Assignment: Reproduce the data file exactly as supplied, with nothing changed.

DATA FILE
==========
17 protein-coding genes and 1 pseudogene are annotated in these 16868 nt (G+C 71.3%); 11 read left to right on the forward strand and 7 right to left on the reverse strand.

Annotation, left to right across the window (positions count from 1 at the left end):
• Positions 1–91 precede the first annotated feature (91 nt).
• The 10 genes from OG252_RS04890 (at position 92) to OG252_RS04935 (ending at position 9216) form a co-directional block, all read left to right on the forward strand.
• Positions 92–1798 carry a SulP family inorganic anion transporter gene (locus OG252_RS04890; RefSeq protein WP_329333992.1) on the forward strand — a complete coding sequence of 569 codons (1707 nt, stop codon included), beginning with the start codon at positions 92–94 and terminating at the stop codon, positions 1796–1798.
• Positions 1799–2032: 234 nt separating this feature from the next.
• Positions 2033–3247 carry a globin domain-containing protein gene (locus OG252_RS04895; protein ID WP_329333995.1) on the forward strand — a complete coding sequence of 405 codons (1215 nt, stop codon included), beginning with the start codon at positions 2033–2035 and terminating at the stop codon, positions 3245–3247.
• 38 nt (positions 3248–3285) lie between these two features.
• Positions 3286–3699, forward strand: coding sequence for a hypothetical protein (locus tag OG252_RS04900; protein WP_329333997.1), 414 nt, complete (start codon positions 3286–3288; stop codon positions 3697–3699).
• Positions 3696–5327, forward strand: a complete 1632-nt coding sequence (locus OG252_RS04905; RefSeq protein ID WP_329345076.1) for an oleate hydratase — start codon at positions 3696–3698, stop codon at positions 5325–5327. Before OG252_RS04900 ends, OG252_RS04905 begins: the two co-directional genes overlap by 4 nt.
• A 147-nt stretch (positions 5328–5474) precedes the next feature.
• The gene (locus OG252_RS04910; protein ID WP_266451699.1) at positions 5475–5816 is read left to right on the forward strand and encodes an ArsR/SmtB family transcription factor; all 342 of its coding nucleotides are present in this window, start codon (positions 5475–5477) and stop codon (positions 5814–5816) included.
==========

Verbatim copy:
17 protein-coding genes and 1 pseudogene are annotated in these 16868 nt (G+C 71.3%); 11 read left to right on the forward strand and 7 right to left on the reverse strand.

Annotation, left to right across the window (positions count from 1 at the left end):
• Positions 1–91 precede the first annotated feature (91 nt).
• The 10 genes from OG252_RS04890 (at position 92) to OG252_RS04935 (ending at position 9216) form a co-directional block, all read left to right on the forward strand.
• Positions 92–1798 carry a SulP family inorganic anion transporter gene (locus OG252_RS04890; RefSeq protein WP_329333992.1) on the forward strand — a complete coding sequence of 569 codons (1707 nt, stop codon included), beginning with the start codon at positions 92–94 and terminating at the stop codon, positions 1796–1798.
• Positions 1799–2032: 234 nt separating this feature from the next.
• Positions 2033–3247 carry a globin domain-containing protein gene (locus OG252_RS04895; protein ID WP_329333995.1) on the forward strand — a complete coding sequence of 405 codons (1215 nt, stop codon included), beginning with the start codon at positions 2033–2035 and terminating at the stop codon, positions 3245–3247.
• 38 nt (positions 3248–3285) lie between these two features.
• Positions 3286–3699, forward strand: coding sequence for a hypothetical protein (locus tag OG252_RS04900; protein WP_329333997.1), 414 nt, complete (start codon positions 3286–3288; stop codon positions 3697–3699).
• Positions 3696–5327, forward strand: a complete 1632-nt coding sequence (locus OG252_RS04905; RefSeq protein ID WP_329345076.1) for an oleate hydratase — start codon at positions 3696–3698, stop codon at positions 5325–5327. Before OG252_RS04900 ends, OG252_RS04905 begins: the two co-directional genes overlap by 4 nt.
• A 147-nt stretch (positions 5328–5474) precedes the next feature.
• The gene (locus OG252_RS04910; protein ID WP_266451699.1) at positions 5475–5816 is read left to right on the forward strand and encodes an ArsR/SmtB family transcription factor; all 342 of its coding nucleotides are present in this window, start codon (positions 5475–5477) and stop codon (positions 5814–5816) included.